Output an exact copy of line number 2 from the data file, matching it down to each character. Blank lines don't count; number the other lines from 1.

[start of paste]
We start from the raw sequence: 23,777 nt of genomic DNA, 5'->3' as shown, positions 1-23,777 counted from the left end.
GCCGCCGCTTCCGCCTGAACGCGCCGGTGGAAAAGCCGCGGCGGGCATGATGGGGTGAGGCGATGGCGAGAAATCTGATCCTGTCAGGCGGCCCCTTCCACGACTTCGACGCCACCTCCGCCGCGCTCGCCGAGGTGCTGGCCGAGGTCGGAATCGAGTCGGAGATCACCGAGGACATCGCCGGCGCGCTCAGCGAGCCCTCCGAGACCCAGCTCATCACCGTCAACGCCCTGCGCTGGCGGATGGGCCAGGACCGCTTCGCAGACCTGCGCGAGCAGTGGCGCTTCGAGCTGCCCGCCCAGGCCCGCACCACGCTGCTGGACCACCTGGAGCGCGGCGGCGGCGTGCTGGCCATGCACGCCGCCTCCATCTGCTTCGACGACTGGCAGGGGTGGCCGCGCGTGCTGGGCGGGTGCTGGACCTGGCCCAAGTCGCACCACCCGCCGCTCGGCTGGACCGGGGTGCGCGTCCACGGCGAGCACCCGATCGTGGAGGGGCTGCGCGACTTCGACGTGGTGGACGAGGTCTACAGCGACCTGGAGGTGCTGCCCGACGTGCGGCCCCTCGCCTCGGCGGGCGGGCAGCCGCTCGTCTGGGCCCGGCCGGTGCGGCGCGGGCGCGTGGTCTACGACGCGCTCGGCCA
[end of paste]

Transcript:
GCCGCCGCTTCCGCCTGAACGCGCCGGTGGAAAAGCCGCGGCGGGCATGATGGGGTGAGGCGATGGCGAGAAATCTGATCCTGTCAGGCGGCCCCTTCCACGACTTCGACGCCACCTCCGCCGCGCTCGCCGAGGTGCTGGCCGAGGTCGGAATCGAGTCGGAGATCACCGAGGACATCGCCGGCGCGCTCAGCGAGCCCTCCGAGACCCAGCTCATCACCGTCAACGCCCTGCGCTGGCGGATGGGCCAGGACCGCTTCGCAGACCTGCGCGAGCAGTGGCGCTTCGAGCTGCCCGCCCAGGCCCGCACCACGCTGCTGGACCACCTGGAGCGCGGCGGCGGCGTGCTGGCCATGCACGCCGCCTCCATCTGCTTCGACGACTGGCAGGGGTGGCCGCGCGTGCTGGGCGGGTGCTGGACCTGGCCCAAGTCGCACCACCCGCCGCTCGGCTGGACCGGGGTGCGCGTCCACGGCGAGCACCCGATCGTGGAGGGGCTGCGCGACTTCGACGTGGTGGACGAGGTCTACAGCGACCTGGAGGTGCTGCCCGACGTGCGGCCCCTCGCCTCGGCGGGCGGGCAGCCGCTCGTCTGGGCCCGGCCGGTGCGGCGCGGGCGCGTGGTCTACGACGCGCTCGGCCA